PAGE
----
Cage size and interchangeability: The varietal selection also plays a large part in determining which de-stemmer is best for a given winery. Wineries making wine from a wide selection of varietals will need less "surge capacity," in the form of a larger de-stemmer, than a winery specializing in a single varietal since different varietals tend to ripen at different rates, thereby spreading out the winery's harvest. Similarly, a winery receiving grapes from a lot of different microclimates will tend to have more spread out harvests for each varietal than those drawing from more homogeneous vineyards.
One would think that certain de-stemmers would match certain varietals better than others. To some extent this is true. Gentle de-stemmers, like the Armbruster, tend to be favoured by wineries that specialize in delicate varietals like Pinot Noir or Viognier. However, a de-stemmer that works well for Pinot Noir will probably be just fine for Cabernet Sauvignon.
The berry size for the varietals to be de-stemmed should determine the hole size for the de-stemmer cage. Ideally, the holes in the de-stemmer cage should be just slightly larger than the berries to be de-stemmed. Too small and berries will be ejected with the stems; too large and there will be more stem bits in the must.
In an ideal world, a winery would have two or three de-stemmer cages with differing hole sizes so each could be de-stemmed optimally. Depending upon the winery's target price-point, and the amount of small-, medium- and large-berry varietals to be de-stemmed, this may or may not be feasible. In cases where it is not possible, the winery should consider a de-stemmer set-up that is optimized for the winery's flagship wines rather than trying to find a compromise solution.
For example, if a winery makes a high-end Cabernet Sauvignon, mid-to-high-priced Chardonnay, a mid-priced Merlot and a value-priced Sauvignon Blanc (made with about 5 % Semillon), the winery should get a de-stemmer with a removable crusher and a de-stemmer cage with 18 mm or 22 mm holes. The 22 mm holes are admittedly a little on the small side for processing medium-sized Merlot berries, and certainly the large Semillon berries will be inefficiently de-stemmed; however the "money" in this example lies with small-berry varietals. In this case, the winery should avoid the temptation of getting a de-stemmer cage with a little bigger holes (25 mm tends to be a more usual Merlot size). The slight gain in yield for the Merlot would be more than offset by getting more jacks in the Cabernet Sauvignon, Chardonnay and Sauvignon Blanc.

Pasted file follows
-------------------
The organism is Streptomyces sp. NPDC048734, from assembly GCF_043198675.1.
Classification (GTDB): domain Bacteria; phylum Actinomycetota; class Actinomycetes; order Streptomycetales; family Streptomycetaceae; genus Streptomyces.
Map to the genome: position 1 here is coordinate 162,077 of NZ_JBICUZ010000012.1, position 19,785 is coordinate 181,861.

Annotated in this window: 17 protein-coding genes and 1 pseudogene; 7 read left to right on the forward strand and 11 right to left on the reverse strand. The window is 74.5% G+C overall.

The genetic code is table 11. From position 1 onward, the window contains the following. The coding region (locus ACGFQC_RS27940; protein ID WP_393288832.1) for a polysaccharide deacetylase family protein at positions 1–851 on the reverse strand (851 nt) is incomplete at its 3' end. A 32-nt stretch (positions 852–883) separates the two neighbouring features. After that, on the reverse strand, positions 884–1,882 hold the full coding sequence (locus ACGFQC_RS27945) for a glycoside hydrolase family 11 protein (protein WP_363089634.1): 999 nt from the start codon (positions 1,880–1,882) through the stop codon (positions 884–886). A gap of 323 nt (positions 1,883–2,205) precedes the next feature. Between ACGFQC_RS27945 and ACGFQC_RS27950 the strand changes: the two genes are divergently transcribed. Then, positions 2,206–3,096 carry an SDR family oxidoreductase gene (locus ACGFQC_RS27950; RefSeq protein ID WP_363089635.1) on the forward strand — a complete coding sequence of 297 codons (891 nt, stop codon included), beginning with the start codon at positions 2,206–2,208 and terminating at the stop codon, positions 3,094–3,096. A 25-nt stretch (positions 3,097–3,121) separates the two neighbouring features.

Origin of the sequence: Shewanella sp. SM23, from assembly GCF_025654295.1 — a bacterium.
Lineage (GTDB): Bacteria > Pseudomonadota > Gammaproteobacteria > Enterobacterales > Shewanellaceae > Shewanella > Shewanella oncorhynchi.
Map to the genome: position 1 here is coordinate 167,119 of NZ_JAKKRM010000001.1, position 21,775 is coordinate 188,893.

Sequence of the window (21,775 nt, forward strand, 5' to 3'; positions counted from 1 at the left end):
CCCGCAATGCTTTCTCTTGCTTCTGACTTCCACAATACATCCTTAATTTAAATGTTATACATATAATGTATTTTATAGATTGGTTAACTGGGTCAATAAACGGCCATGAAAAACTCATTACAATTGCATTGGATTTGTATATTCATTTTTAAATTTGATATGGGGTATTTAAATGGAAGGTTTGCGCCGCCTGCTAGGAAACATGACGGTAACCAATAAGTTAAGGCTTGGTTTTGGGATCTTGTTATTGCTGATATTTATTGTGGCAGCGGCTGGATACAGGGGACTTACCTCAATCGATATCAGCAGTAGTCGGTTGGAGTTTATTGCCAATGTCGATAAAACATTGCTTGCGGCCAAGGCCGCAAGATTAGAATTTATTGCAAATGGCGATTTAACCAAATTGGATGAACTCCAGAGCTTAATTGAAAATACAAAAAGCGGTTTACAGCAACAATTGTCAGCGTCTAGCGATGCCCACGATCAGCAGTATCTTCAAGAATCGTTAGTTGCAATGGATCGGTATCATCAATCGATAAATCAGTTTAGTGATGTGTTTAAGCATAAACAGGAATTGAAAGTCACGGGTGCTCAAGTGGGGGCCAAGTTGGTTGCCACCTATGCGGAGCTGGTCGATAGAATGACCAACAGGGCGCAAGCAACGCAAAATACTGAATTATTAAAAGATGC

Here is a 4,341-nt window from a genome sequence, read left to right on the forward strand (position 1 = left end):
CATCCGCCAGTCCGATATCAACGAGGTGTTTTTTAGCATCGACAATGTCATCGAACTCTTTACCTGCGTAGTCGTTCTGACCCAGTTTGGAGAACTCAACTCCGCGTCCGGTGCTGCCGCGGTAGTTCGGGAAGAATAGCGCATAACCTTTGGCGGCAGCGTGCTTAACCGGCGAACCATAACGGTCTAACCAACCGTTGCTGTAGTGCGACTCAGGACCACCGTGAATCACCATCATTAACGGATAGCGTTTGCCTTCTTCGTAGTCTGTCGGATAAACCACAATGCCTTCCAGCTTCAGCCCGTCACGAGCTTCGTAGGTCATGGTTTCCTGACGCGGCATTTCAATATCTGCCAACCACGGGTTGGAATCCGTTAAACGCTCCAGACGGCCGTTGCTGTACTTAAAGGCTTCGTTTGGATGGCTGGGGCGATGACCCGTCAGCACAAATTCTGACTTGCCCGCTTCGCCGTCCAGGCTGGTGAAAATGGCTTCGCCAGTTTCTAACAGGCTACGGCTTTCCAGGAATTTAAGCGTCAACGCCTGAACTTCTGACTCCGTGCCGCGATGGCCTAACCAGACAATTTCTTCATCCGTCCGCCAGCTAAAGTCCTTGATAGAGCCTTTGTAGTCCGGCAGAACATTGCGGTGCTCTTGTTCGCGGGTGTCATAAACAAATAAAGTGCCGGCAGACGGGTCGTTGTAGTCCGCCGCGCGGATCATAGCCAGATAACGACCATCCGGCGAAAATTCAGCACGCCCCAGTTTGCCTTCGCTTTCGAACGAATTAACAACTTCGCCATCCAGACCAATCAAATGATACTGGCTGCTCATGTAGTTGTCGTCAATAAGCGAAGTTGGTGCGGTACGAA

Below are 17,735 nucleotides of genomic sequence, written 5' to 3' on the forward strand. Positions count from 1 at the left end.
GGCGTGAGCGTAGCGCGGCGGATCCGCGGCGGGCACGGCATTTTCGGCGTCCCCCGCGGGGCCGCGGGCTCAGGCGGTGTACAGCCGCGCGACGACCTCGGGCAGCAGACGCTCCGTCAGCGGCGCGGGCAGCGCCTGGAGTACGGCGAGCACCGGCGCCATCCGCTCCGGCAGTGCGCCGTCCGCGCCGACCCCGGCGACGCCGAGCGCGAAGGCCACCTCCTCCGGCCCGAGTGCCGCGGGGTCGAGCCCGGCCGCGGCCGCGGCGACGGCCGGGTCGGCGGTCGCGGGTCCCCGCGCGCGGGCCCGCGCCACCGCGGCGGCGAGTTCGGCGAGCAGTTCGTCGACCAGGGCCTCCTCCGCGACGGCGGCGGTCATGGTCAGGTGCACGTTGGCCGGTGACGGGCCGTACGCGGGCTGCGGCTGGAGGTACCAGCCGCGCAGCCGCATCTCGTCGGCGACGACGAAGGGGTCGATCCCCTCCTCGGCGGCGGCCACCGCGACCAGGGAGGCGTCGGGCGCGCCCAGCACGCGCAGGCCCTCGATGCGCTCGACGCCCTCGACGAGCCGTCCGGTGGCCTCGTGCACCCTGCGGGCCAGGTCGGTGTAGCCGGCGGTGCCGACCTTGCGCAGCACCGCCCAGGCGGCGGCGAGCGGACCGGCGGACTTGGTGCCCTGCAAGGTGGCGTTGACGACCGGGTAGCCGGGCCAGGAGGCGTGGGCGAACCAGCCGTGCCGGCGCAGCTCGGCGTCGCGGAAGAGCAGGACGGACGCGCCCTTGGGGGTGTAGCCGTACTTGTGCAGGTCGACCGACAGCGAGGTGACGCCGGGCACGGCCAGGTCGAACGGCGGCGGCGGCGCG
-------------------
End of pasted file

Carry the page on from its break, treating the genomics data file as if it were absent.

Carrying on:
The "aromatic" varietals, such as Muscat, Semillon and Symphony, all pose an interesting quandary. These grapes all have pretty large berries and tend to be slimy enough that whole cluster pressing doesn't work very well. You can't really just bypass the de-stemmer unless you are willing to accept a very long press cycle and a low yield.
To make matters worse, these aromatic varietals tend to be used as blenders or for small-production specialty wines. This means that they are normally a pretty small part of a winery's operations. Therefore, most wineries can't justify the expense of separate crusher cages just to process these varietals. However, if the amounts are really small, say less than 10 tons per year, I would be tempted to get a separate micro-winery crusher/de-stemmer like the venerable Zambelli, which should be less expensive than a second or third de-stemmer cage for the winery's main de-stemmer. This gives the winemaker a little more production flexibility at a price comparable to, or less. De-stemmers range from the one-ton per hour Delta E1 up to the 70 ton per hour Delta E8. This pretty much covers the entire industry. The selection of the right de-stemmer is as much a matter of economy as it is one of capacity. Very small micro-wineries on a really tight budget will probably stick with the tried and true Zambelli or Enoitalia as they offer adequate crushing and de-stemming with the least expensive capital outlay. However, if the business plan allows for a little more capital investment, and if the winery is considering the larger Zambelli and/or Enoitalia models, smaller wineries should also consider the CMA, Enoveneta, TEM, Healdsburg and Mori de-stemmers. Small wineries with more generous budgets will also want to look at the Armbruster, Amos, Della Toffola, Magitec, Puleo, Rauch and Vaslin-Bucher de-stemmers. These de-stemmers tend to cost a bit more but are favoured because of their delicate de-stemming by winemakers producing wine for higher price-points.